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Falling Dominoes: Injury After Injury

Handling “separate” injuries may seem like a pretty good idea in terms of picking separate lawyers. Some lawyers, in fact, may feel as though their expertise in an auto accident case has very little to do with another attorney’s expertise and handling of North Carolina Worker’s Compensation. In reality, there can be very practical reasons to have one attorney – with expertise in all types of trial practice – handling both cases.

We are going to talk here about what unfortunately happened when someone decided to have two different attorneys for their original workplace injury, and then for an auto accident. Perhaps, there was bad advice from friends: perhaps someone suggested that they were two very different types of cases. But only an experienced trial attorney who has workers compensation experience was really qualified to explain why there was an important overlap in these cases. Advice, whenever there is a serious physical injury, or subsequent injuries, should usually be had with ONE very well-qualified attorney. If that doesn’t happen, it’s vitally important that all legal experts involved are aware of anything – or other facts of any other accident – that may relate to the extent of injuries and recovery in both cases.

It was this mistake, of divided legal services—almost a wall of silence between the injuries— that undercut the injured worker’s case for the best possible coverage. What followed later was a case of falling dominoes and decreased recovery for the injuries.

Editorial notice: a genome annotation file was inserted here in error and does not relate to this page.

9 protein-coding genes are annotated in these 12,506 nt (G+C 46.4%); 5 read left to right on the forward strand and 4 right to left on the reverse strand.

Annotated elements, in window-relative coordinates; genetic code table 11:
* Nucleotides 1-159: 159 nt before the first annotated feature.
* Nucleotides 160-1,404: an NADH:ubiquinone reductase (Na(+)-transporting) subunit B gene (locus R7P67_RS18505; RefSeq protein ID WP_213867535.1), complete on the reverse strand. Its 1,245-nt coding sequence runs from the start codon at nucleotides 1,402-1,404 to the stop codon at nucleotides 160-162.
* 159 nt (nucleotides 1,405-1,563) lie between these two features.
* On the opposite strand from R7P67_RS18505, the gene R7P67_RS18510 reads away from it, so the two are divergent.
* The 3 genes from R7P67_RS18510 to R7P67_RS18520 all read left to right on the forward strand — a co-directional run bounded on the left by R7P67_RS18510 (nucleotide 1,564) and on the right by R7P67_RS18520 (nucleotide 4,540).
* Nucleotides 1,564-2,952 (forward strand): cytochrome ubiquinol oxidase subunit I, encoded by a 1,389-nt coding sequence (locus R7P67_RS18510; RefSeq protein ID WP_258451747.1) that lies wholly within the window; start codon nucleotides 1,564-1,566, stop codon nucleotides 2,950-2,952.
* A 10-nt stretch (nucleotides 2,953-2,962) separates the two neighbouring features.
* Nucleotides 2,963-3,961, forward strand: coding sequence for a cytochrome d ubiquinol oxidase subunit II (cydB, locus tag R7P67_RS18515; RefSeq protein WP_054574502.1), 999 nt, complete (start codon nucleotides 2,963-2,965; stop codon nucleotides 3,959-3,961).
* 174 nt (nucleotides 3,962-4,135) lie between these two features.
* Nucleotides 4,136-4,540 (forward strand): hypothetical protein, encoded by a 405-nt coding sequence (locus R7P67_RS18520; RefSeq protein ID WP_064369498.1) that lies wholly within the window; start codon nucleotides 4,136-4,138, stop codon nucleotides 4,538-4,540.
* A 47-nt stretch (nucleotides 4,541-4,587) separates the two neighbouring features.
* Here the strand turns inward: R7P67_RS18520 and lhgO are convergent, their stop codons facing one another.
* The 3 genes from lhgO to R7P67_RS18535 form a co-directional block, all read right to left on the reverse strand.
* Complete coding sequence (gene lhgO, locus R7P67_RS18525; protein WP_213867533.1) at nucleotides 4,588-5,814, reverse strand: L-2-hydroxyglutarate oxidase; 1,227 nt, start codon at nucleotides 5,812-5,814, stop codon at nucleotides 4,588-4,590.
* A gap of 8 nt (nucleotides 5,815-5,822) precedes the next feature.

II. Accidents Happen.  And Happen Again.

As a utility technician, David was used to heavy labor. On June 18, he was lifting a manhole cover in order to get into a sewer line. What made this day different was also life-changing. He sustained serious injuries to his neck and right shoulder. He reported the injury to his employer and promptly filed in appropriate form of the industrial commission: this admitted the employers liability and that the injury was compensable. David was seen by a doctor on June 22, but was told only to restrict work until June 29. In attempting to do his work on that day, he experienced severe pain and was simply unable to handle his job duties. At that point, he asked employer what to do, and the employer told him to get a work restriction from the doctor.

While driving to his doctor’s office to pick up the note, he was involved in an auto accident. It wasn’t immediately known, but later evaluation show that David suffered a traumatic brain injury (TBI) and other injuries in the auto accident. An important point in his favor was that he had been going actively to the doctor’s office for a work-related reasons. Unfortunately, and in an even more important point, was that David had two different attorneys to handle these lawsuits. Later, it became evident that the right hand did not know how the left-hand had been harmed.

Let’s look at the bottom line, of what were treated by the injured employee, as two separate causes of action. In the North Carolina industrial commission case, the defendant employer actually conceded liability. In the auto accident case, there was a settlement of over $45,000 for personal injury… Which included attorney fees and costs and medical expenses. The injured worker received around $16,000 from that case. Unfortunately, that case was about to harm the workers comp claim. On the workers comp side, the workers compensation lawyer fought and won a case showing that David had suffered a permanent 10% disability based on his shoulder injury.